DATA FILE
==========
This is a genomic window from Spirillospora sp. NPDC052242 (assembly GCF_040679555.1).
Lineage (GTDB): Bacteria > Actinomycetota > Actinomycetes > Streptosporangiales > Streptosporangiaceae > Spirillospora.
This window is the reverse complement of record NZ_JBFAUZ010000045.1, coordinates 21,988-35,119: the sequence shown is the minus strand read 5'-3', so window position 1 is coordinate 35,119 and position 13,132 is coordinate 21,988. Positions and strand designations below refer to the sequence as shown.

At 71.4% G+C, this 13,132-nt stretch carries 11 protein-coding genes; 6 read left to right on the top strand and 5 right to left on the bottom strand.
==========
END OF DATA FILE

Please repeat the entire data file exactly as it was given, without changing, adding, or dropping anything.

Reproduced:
This is a genomic window from Spirillospora sp. NPDC052242 (assembly GCF_040679555.1).
Lineage (GTDB): Bacteria > Actinomycetota > Actinomycetes > Streptosporangiales > Streptosporangiaceae > Spirillospora.
This window is the reverse complement of record NZ_JBFAUZ010000045.1, coordinates 21,988-35,119: the sequence shown is the minus strand read 5'-3', so window position 1 is coordinate 35,119 and position 13,132 is coordinate 21,988. Positions and strand designations below refer to the sequence as shown.

At 71.4% G+C, this 13,132-nt stretch carries 11 protein-coding genes; 6 read left to right on the top strand and 5 right to left on the bottom strand.